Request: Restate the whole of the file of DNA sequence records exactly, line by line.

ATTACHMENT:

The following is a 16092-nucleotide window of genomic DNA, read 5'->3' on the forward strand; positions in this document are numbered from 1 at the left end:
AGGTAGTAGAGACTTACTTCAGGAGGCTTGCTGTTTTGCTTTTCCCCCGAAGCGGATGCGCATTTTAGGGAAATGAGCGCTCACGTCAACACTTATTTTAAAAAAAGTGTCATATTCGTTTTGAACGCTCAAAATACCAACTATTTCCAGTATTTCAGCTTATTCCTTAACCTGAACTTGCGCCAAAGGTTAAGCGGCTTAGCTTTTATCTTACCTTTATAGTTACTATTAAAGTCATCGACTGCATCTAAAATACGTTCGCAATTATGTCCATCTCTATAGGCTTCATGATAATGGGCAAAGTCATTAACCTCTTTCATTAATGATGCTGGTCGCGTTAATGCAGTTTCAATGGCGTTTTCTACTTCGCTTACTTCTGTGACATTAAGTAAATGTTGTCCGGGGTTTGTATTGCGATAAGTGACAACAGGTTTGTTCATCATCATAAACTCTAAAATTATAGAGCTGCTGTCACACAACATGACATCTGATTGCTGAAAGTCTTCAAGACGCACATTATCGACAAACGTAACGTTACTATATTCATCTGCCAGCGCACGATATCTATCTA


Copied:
The following is a 16092-nucleotide window of genomic DNA, read 5'->3' on the forward strand; positions in this document are numbered from 1 at the left end:
AGGTAGTAGAGACTTACTTCAGGAGGCTTGCTGTTTTGCTTTTCCCCCGAAGCGGATGCGCATTTTAGGGAAATGAGCGCTCACGTCAACACTTATTTTAAAAAAAGTGTCATATTCGTTTTGAACGCTCAAAATACCAACTATTTCCAGTATTTCAGCTTATTCCTTAACCTGAACTTGCGCCAAAGGTTAAGCGGCTTAGCTTTTATCTTACCTTTATAGTTACTATTAAAGTCATCGACTGCATCTAAAATACGTTCGCAATTATGTCCATCTCTATAGGCTTCATGATAATGGGCAAAGTCATTAACCTCTTTCATTAATGATGCTGGTCGCGTTAATGCAGTTTCAATGGCGTTTTCTACTTCGCTTACTTCTGTGACATTAAGTAAATGTTGTCCGGGGTTTGTATTGCGATAAGTGACAACAGGTTTGTTCATCATCATAAACTCTAAAATTATAGAGCTGCTGTCACACAACATGACATCTGATTGCTGAAAGTCTTCAAGACGCACATTATCGACAAACGTAACGTTACTATATTCATCTGCCAGCGCACGATATCTATCTA